Will shrinking the Diet solve anything?

Critics say reducing lawmakers would only harm policymaking

by Natsuko Fukue

Staff Writer

A company saddled with a hefty debt load might try to get back on a healthy track by laying off employees or reducing pay.

The same holds true for a nation trying to tackle a dire fiscal situation.

Japan, bedeviled by snowballing social security costs, can save ¥21 million a year just by cutting one lawmaker, and the ruling Democratic Party of Japan is trying to remove 80 from the Lower House by the next election. If the DPJ manages it, some money would indeed be saved, but the attempt is really more of a gesture to show the public that politicians are willing to share the pain that will come with the planned hike in the consumption tax.

But some experts and lawmakers say the plan is not based on a rational analysis and trimming the number of politicians could also reduce the country’s policymaking ability.

“We’ve never really conducted a rational analysis on whether we have too many lawmakers based on the volume of policy tasks they have to be involved in,” said Hiroyuki Konishi, a DPJ member of the Upper House who was first elected in 2010.

Konishi, who has been working on economic and medical issues and drafted a bill to establish “reconstruction special zones” in the Tohoku region that will be given support measures such as tax breaks and incentives, said he is swamped with work every day, even if the public may think there are too many lawmakers in the Diet.

“I’ve been working like a dog every day, and I often stay overnight in my office. Still, the areas that I’m covering are limited,” the former bureaucrat said.

The debate on cutting the number of seats in the Lower House came under the spotlight recently when Prime Minister Yoshihiko Noda said politicians should share the burden with the public.

The government approved a draft plan last month to raise the 5 percent consumption tax to 8 percent in April 2014 and 10 percent in October 2015. The DPJ hopes to reach an agreement on the plan with opposition parties by the end of this month.

“Politicians need to sacrifice themselves and set an example,” Noda told the Lower House Budget Committee. “Both ruling and opposition parties should openly discuss (the issue), and I strongly hope we reach a conclusion immediately.”

In 2009, when the DPJ won its landslide and swept to power, the party had pledged in its platform to cut the Lower House membership from 480 to 400. In its campaign pledges for the 2010 Upper House election, the party upped the ante by promising to take 40 seats away from the current 242 in the Upper House to reduce government spending.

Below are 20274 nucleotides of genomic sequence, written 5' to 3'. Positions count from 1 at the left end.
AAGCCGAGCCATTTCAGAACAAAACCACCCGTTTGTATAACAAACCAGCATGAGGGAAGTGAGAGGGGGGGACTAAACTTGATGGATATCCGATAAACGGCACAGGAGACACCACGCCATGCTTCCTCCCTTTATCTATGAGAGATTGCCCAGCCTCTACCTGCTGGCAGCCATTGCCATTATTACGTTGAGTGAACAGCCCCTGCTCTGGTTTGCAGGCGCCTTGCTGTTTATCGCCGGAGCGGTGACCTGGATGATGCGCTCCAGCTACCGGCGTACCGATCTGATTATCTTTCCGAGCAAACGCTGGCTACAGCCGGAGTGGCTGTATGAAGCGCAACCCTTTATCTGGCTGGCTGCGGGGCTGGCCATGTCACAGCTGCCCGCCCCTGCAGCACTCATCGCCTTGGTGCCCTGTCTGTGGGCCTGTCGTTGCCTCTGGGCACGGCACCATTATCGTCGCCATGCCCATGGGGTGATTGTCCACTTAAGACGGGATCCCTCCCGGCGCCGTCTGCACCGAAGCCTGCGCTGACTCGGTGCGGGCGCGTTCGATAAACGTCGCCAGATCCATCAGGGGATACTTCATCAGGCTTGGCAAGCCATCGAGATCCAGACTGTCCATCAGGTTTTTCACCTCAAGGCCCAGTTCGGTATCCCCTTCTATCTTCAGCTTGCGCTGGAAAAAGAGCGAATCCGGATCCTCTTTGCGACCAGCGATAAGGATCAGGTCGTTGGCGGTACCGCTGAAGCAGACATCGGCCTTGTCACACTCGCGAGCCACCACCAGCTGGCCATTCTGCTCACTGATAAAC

The annual salary of rank-and-file Diet members is about ¥21 million, and another ¥20 million is spent on three public secretaries hired by each lawmaker. Cutting 80 Lower House seats would save the nation about ¥3.2 billion a year, the party says.

Both the Liberal Democratic Party and New Komeito support the cutback, but they say it should not come at the expense of small parties. However, the DPJ’s current proposal targets 80 proportional representation seats, which are considered easier for small parties to win. The Japanese Communist Party and the Social Democratic Party are against the plan.

Some critics also argue that shrinking the Lower House isn’t the best way to cut government spending.

“Compared with the huge size of the national budget, expenses for Diet members is quite limited. It’s more beneficial if the Diet members work hard and come up with more efficient ways to use the budget,” said Jun Iio, a professor at the National Graduate Institute for Policy Studies.

Koichi Nakano, a political science professor at Sophia University, believes no one would benefit.

“It’s based on the idea that those in a higher position should show a good example because they’re the ones who rule the country. But they shouldn’t forget they represent voters,” Nakano said.

In fact, the number of lawmakers in Japan is not particularly high compared with European nations, he said.

According to the National Diet Library, there are 175,174 people for each of the 722 Diet members. In Britain, by comparison, the number is 43,480 people per national-level lawmaker, while it is 122,147 in Germany and 70,608 in France. The U.S. has relatively fewer national-level lawmakers, at 535, but this is due in part to its federal system, in which the states have rather broad powers.